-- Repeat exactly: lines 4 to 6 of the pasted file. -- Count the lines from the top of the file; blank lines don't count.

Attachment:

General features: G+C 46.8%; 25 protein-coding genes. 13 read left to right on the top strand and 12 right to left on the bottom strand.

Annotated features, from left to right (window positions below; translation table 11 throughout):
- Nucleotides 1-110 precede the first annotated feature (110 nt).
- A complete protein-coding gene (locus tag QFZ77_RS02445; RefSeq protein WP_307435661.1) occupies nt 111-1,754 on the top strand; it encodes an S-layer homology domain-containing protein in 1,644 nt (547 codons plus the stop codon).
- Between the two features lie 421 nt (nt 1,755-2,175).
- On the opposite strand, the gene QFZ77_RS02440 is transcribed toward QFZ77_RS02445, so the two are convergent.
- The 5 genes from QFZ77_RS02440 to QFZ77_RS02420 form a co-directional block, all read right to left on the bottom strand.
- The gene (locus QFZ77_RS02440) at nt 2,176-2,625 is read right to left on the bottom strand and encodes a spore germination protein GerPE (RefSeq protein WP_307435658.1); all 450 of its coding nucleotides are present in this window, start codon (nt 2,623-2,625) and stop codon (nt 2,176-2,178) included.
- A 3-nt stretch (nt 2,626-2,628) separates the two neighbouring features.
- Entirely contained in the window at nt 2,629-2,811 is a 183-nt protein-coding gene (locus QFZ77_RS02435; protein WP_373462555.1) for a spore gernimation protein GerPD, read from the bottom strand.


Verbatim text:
- A complete protein-coding gene (locus tag QFZ77_RS02445; RefSeq protein WP_307435661.1) occupies nt 111-1,754 on the top strand; it encodes an S-layer homology domain-containing protein in 1,644 nt (547 codons plus the stop codon).
- Between the two features lie 421 nt (nt 1,755-2,175).
- On the opposite strand, the gene QFZ77_RS02440 is transcribed toward QFZ77_RS02445, so the two are convergent.